If you are struggling with family situations in private life, if you are interested in family policy and its impact in different nations, if you want to know about family sociology – or maybe even study it – you get impressions and ideas here. You get results of family research, hardly accessible to the average reader, as they are published in high ranked scientific journals or scientific working papers, difficult to read and sometimes difficult to understand. I will break the results down here to the essentials in a hopefully easy understandable wording. If not, contact me through the contact page.
Rather than being a self-help blog for individuals, it is about families in societies. You might find out that others think about family issues the same you feel about, others are in situations similar to yours – or in different ones, both helps. You might sit down after these blogs and relax: you are not alone, and there are different forms of family life in Europe, a variety. Not one size fits all. And politics everywhere struggles with similar problems – though nations have their peculiarities. Both, about similarities and peculiarities you will read in this blog.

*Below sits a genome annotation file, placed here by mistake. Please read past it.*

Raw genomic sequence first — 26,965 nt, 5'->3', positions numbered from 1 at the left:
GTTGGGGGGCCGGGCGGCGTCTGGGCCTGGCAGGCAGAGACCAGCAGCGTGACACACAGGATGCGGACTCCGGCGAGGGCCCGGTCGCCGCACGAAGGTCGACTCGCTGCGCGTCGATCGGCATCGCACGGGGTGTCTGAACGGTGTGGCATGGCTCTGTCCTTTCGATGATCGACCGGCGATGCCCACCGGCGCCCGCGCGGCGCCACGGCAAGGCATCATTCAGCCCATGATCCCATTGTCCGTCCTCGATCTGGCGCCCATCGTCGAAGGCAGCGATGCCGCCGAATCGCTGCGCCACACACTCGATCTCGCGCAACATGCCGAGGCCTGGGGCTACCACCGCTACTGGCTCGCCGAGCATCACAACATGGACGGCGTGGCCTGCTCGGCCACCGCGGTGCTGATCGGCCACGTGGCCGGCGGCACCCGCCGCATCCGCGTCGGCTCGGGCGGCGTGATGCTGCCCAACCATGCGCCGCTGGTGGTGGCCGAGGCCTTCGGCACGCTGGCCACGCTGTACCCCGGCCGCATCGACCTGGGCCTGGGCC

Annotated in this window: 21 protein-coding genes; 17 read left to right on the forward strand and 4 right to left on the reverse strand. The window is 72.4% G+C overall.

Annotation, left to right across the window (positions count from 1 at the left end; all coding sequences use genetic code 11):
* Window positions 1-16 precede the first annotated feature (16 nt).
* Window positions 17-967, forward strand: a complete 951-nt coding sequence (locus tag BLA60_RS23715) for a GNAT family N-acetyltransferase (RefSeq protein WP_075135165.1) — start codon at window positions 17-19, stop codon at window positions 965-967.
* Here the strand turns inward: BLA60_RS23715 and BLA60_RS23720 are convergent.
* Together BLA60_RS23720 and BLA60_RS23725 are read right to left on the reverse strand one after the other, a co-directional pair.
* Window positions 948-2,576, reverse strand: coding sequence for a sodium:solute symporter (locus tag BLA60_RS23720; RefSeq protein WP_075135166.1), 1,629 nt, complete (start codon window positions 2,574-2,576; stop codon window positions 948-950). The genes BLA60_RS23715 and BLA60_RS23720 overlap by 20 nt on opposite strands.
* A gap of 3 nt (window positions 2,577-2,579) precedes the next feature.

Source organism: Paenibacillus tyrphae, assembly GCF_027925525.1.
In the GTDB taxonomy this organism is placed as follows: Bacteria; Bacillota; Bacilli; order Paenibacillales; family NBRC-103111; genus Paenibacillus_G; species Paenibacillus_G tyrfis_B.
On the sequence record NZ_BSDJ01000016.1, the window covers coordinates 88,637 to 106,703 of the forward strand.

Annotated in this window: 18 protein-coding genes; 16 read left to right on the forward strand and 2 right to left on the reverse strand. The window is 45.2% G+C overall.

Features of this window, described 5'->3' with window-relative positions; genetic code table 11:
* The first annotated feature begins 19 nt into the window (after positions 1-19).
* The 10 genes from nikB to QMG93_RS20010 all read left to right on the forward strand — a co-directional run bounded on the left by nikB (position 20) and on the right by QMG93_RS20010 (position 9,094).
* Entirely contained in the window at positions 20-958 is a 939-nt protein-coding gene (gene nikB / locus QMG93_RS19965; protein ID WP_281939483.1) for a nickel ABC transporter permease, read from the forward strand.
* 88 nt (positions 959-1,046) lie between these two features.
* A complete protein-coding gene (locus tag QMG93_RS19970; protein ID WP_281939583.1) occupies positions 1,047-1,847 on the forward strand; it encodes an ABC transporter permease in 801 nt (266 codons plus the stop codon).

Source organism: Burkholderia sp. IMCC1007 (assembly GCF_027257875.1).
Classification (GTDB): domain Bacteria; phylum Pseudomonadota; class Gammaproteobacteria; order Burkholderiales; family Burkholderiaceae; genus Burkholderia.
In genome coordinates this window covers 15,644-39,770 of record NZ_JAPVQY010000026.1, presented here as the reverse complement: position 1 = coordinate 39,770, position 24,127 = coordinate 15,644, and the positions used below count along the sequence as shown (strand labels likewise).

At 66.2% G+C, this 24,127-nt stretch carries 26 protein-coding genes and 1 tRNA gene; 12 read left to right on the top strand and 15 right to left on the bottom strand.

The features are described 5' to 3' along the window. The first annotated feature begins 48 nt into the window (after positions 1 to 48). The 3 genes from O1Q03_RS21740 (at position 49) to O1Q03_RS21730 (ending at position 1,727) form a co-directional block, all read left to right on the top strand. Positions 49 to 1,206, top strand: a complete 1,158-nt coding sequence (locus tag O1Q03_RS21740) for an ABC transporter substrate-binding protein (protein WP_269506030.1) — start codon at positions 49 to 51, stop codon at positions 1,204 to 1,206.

Who is writing?
I am Rudolf Richter, Professor of Sociology at the University of Vienna, Austria.
I am teaching and doing research on Family for more than two decades. A lot of experience I got as member and Chair of the European Observatory on the Social Situation, Demography and the Family between 2000 and 2004. This Observatory reported Family issues to the European Union. Results you find here.
From 2006 to 2014 I served as president of the RC06-Family Research Committee of the International Sociological Association and recently was engaged in a Seventh Framework Project of the European Union: FamiliesAndSocieties, where we studied among others the gendered transition to parenthood. The blog will deal with results of these project which ran from 2013 to January 2017.
I am deeply convinced that social science as general and sometimes abstract as it is, can help you at least to understand, if not change, your everyday life and life in society.